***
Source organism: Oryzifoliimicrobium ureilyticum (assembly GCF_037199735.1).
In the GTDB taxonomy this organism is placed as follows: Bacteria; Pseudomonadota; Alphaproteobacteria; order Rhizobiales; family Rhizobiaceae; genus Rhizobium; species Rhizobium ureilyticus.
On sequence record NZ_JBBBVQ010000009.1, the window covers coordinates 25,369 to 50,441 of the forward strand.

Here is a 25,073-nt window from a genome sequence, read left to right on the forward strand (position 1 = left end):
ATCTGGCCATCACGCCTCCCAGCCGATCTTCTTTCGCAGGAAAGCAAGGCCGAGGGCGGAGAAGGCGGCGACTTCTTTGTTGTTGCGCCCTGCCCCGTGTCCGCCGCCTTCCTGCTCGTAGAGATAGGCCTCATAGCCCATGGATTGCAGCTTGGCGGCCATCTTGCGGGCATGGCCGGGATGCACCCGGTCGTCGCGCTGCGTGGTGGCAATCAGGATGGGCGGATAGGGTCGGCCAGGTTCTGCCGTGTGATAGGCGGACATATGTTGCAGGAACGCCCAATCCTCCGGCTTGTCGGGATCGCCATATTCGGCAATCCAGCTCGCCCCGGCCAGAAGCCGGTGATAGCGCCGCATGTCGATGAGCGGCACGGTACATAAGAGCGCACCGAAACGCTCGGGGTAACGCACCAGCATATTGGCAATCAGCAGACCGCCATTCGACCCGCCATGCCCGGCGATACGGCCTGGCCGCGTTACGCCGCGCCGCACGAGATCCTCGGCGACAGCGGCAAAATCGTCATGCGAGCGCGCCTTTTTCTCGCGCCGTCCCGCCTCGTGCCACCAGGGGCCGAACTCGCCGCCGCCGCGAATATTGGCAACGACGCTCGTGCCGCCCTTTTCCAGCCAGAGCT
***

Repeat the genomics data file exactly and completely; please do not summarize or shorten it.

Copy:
Source organism: Oryzifoliimicrobium ureilyticum (assembly GCF_037199735.1).
In the GTDB taxonomy this organism is placed as follows: Bacteria; Pseudomonadota; Alphaproteobacteria; order Rhizobiales; family Rhizobiaceae; genus Rhizobium; species Rhizobium ureilyticus.
On sequence record NZ_JBBBVQ010000009.1, the window covers coordinates 25,369 to 50,441 of the forward strand.

Here is a 25,073-nt window from a genome sequence, read left to right on the forward strand (position 1 = left end):
ATCTGGCCATCACGCCTCCCAGCCGATCTTCTTTCGCAGGAAAGCAAGGCCGAGGGCGGAGAAGGCGGCGACTTCTTTGTTGTTGCGCCCTGCCCCGTGTCCGCCGCCTTCCTGCTCGTAGAGATAGGCCTCATAGCCCATGGATTGCAGCTTGGCGGCCATCTTGCGGGCATGGCCGGGATGCACCCGGTCGTCGCGCTGCGTGGTGGCAATCAGGATGGGCGGATAGGGTCGGCCAGGTTCTGCCGTGTGATAGGCGGACATATGTTGCAGGAACGCCCAATCCTCCGGCTTGTCGGGATCGCCATATTCGGCAATCCAGCTCGCCCCGGCCAGAAGCCGGTGATAGCGCCGCATGTCGATGAGCGGCACGGTACATAAGAGCGCACCGAAACGCTCGGGGTAACGCACCAGCATATTGGCAATCAGCAGACCGCCATTCGACCCGCCATGCCCGGCGATACGGCCTGGCCGCGTTACGCCGCGCCGCACGAGATCCTCGGCGACAGCGGCAAAATCGTCATGCGAGCGCGCCTTTTTCTCGCGCCGTCCCGCCTCGTGCCACCAGGGGCCGAACTCGCCGCCGCCGCGAATATTGGCAACGACGCTCGTGCCGCCCTTTTCCAGCCAGAGCT